As more startups rush to the public markets — PwC reports that in the first quarter of 2021, 727 companies globally started trading publicly, raising $202.9 billion — Los Angeles managing partner Jennifer Post recently talked to Business Insider about the risks startups should consider when deciding whether to stay private or go public.
Business Insider subscribers can read the full article from May 17, “Startups are ditching the 'stay private longer' mantra. A corporate lawyer tells us the 4 things they need to consider before going public.”
Here are some highlights from Jennifer’s discussion with the publication.
The ‘public’ part of going public. The IPO process requires startups to release significant information about their financial performance, business processes, holdings and technology, “even if revealing some of that information may put [the company] at a competitive disadvantage,” said Jennifer. Startups need to weigh the risk/reward of that reality.
Distractions for management. The public markets carry a significant regulatory burden, which forces company leadership to devote time and energy to reporting and compliance activities instead of focusing solely on the company’s growth. “Dealing with regulatory hurdles and maintaining regulatory compliance can certainly be a challenge for any company, let alone a company that wasn't previously prepared or seeking a public exit,” said Jennifer.
Valuation is out of your hands. Startup founders typically develop close relationships with their private investors, investors who may share “particular passion or expertise with the company's products or services.” This is not true for public companies, of course, where public shareholders — whether institutions or individuals — drive the stock price based in part on overall market and economic trends. "[T]here's constant pressure to grow your stock price and keep your valuation moving up,” Jennifer said. “That is very hard to do in the face of institutional pressure" and "circumstances that are beyond your control in the stock market."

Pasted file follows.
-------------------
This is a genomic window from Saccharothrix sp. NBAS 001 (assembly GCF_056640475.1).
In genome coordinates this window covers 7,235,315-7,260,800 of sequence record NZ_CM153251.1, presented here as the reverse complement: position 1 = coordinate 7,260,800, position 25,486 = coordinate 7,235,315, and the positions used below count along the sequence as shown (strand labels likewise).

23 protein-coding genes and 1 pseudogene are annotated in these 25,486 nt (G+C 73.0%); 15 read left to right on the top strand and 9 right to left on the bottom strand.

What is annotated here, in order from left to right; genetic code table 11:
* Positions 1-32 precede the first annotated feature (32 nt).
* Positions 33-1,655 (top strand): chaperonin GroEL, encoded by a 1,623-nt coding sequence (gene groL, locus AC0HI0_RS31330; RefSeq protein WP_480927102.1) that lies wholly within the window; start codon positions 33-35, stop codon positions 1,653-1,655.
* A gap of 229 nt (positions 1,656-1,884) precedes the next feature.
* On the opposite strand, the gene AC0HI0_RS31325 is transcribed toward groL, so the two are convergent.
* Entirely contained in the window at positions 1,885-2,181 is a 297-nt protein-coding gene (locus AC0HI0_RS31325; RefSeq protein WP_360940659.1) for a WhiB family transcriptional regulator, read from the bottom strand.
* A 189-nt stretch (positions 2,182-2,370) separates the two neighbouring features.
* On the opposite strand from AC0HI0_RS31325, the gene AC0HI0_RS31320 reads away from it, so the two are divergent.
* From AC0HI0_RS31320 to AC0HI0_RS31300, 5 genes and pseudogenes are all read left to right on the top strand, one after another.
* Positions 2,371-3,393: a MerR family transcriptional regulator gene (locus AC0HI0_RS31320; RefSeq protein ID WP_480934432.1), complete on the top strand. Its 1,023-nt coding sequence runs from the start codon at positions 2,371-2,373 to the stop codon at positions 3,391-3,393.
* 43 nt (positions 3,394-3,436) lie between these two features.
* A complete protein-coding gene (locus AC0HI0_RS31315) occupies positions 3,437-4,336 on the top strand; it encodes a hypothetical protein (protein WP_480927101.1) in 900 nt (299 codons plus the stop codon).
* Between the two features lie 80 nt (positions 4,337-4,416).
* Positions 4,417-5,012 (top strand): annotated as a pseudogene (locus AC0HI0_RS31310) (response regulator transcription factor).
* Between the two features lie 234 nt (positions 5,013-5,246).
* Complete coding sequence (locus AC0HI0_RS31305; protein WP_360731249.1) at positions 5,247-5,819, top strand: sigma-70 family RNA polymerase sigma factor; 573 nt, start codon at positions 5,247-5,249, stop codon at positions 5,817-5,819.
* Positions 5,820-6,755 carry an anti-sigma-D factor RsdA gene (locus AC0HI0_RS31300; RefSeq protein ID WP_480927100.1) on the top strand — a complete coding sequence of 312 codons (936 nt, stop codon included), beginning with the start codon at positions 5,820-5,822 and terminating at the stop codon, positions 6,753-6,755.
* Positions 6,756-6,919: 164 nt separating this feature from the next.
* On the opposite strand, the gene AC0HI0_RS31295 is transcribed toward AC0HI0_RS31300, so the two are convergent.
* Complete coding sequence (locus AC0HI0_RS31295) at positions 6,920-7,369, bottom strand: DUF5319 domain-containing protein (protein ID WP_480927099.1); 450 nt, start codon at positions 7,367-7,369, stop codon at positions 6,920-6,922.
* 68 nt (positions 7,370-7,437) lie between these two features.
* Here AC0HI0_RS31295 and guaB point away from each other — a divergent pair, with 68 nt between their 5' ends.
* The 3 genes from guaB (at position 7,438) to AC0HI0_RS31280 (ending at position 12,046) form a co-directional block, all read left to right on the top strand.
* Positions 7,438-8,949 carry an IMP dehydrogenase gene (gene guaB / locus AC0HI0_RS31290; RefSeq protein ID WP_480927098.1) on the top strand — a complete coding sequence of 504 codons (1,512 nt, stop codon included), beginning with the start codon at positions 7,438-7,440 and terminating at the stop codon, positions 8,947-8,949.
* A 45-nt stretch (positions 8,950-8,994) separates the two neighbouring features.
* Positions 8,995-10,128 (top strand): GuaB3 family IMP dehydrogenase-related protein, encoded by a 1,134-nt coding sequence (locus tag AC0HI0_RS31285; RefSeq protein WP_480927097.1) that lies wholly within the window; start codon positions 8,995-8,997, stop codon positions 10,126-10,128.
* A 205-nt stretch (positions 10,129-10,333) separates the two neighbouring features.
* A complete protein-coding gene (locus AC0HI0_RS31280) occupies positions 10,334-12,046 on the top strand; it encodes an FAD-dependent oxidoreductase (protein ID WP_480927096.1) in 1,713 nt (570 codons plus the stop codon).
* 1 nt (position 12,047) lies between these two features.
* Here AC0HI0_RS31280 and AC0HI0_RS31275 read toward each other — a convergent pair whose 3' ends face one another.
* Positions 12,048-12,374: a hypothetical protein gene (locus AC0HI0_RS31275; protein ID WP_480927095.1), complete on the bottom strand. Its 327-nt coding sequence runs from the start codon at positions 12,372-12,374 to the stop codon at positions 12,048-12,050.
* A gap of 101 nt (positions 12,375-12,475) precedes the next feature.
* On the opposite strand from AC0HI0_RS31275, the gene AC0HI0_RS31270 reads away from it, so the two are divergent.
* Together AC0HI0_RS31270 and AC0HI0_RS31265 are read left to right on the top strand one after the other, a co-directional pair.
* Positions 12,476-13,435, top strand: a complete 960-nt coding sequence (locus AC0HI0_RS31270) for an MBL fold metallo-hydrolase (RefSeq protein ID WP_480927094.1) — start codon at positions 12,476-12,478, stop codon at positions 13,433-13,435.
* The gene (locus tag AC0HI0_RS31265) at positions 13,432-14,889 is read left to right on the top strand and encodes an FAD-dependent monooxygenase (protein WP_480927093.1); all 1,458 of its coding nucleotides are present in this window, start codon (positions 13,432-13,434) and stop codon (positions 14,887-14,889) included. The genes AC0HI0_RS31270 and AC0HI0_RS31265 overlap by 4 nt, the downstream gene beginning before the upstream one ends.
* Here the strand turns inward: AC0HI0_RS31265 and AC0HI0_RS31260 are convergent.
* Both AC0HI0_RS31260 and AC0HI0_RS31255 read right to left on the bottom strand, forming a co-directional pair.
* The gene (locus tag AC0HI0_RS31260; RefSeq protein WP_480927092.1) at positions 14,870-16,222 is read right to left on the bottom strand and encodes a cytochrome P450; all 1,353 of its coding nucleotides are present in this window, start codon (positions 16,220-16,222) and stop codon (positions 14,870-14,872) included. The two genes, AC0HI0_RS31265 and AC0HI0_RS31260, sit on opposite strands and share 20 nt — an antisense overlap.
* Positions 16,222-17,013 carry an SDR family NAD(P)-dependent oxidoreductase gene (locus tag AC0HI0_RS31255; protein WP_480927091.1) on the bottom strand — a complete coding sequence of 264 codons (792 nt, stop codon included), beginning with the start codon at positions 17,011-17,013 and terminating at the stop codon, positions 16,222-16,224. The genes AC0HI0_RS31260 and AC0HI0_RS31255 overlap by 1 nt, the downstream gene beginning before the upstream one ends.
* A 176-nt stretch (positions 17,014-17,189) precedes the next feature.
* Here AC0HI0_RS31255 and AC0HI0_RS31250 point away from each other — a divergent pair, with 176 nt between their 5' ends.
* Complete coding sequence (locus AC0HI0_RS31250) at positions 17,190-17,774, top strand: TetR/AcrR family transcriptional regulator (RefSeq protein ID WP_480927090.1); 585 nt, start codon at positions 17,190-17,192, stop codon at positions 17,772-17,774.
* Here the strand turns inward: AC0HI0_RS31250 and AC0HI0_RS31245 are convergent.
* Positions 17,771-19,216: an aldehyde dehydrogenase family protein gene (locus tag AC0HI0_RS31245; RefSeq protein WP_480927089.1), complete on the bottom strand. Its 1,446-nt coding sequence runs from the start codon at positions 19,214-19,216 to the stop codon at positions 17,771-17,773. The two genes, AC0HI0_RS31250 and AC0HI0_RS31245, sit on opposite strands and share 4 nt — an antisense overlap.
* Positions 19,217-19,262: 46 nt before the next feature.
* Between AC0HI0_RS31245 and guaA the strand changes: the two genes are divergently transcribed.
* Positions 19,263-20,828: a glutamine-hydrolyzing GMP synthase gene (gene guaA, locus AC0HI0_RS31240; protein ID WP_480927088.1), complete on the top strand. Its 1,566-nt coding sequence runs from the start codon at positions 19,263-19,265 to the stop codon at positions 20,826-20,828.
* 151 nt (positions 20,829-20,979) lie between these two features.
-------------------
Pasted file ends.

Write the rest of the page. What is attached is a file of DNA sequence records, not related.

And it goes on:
Shifting board alignments. Public listing requirements often force companies to add financial experts and outside directors to the board under various market rules which are designed to protect shareholder interests. "It works from a regulatory point of view," Jennifer said, "but this can be sort of a wake-up call for founders and others who have been running the company comfortably with hand-selected advisers and key hires for many years."
Jennifer is a vice chair of Thompson Coburn’s Corporate Finance and Securities practice. She serves as primary outside counsel to a variety of individuals, institutions and companies, including entrepreneurs, startups and investors, as well as domestic and international public companies. She is the Managing Partner of the Firm’s Los Angeles Office.
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